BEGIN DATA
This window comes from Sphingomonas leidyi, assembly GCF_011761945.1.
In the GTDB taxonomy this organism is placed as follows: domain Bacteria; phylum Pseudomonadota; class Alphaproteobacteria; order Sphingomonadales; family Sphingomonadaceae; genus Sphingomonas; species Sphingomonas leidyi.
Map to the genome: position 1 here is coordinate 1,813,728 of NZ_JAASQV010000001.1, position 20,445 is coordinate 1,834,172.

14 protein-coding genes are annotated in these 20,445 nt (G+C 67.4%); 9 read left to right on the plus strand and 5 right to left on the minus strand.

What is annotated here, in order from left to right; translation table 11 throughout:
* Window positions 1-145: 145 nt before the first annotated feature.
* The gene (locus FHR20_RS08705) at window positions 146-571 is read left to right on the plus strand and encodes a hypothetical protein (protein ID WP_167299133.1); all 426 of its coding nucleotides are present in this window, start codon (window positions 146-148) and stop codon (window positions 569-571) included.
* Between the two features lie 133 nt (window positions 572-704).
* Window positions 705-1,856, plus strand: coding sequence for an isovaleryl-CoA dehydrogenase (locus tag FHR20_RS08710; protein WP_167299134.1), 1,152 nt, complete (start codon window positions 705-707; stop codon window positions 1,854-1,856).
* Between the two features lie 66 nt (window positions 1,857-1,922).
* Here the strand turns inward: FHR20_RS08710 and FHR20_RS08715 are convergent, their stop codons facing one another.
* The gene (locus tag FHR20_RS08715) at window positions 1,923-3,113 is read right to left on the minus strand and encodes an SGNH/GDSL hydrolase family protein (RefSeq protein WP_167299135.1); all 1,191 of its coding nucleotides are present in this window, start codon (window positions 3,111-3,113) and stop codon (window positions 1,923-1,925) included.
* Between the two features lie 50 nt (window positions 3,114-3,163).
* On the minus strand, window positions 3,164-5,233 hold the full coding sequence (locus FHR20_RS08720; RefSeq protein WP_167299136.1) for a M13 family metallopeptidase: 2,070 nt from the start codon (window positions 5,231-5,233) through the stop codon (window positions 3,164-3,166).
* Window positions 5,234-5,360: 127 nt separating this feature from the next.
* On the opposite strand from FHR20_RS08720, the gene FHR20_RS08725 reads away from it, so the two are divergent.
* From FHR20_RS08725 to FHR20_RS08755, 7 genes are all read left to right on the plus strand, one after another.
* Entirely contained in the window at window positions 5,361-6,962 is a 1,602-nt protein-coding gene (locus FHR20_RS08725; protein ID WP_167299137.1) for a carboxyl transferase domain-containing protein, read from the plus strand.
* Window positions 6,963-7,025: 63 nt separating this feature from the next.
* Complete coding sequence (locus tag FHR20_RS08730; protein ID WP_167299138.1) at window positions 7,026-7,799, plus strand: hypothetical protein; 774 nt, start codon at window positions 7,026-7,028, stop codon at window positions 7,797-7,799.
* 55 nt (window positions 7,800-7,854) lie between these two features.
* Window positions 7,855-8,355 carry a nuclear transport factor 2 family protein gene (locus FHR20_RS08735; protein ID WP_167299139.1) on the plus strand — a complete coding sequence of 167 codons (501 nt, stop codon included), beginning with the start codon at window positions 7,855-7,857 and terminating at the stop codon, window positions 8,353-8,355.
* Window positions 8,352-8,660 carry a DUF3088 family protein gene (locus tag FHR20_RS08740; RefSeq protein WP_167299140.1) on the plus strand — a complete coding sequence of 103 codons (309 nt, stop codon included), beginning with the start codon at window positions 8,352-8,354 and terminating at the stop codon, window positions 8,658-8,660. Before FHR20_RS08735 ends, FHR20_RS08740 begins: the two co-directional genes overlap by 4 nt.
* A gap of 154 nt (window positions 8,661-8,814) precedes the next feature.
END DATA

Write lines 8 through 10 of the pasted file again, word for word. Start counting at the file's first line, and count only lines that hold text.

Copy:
* Between the two features lie 133 nt (window positions 572-704).
* Window positions 705-1,856, plus strand: coding sequence for an isovaleryl-CoA dehydrogenase (locus tag FHR20_RS08710; protein WP_167299134.1), 1,152 nt, complete (start codon window positions 705-707; stop codon window positions 1,854-1,856).
* Between the two features lie 66 nt (window positions 1,857-1,922).